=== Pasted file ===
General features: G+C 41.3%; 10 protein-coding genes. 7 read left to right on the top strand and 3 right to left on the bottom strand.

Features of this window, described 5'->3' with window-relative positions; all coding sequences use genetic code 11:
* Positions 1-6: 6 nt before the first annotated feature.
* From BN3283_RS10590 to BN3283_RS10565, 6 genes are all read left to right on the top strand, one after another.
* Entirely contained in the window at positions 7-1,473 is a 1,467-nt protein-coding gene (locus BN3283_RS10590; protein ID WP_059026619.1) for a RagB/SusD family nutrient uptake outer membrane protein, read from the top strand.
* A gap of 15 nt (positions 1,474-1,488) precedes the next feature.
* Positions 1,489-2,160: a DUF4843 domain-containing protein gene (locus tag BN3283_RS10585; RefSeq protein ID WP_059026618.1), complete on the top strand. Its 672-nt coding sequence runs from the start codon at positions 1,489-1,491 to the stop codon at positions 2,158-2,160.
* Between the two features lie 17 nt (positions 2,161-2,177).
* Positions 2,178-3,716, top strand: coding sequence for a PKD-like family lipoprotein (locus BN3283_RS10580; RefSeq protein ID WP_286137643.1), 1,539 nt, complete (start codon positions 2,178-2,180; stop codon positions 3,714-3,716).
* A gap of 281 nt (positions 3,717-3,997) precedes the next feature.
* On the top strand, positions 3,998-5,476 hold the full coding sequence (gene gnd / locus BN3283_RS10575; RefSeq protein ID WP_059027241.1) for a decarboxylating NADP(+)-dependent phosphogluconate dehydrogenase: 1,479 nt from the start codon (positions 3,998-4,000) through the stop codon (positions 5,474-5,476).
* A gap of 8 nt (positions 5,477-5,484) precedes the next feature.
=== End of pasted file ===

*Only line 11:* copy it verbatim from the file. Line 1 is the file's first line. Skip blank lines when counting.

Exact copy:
* On the top strand, positions 3,998-5,476 hold the full coding sequence (gene gnd / locus BN3283_RS10575; RefSeq protein ID WP_059027241.1) for a decarboxylating NADP(+)-dependent phosphogluconate dehydrogenase: 1,479 nt from the start codon (positions 3,998-4,000) through the stop codon (positions 5,474-5,476).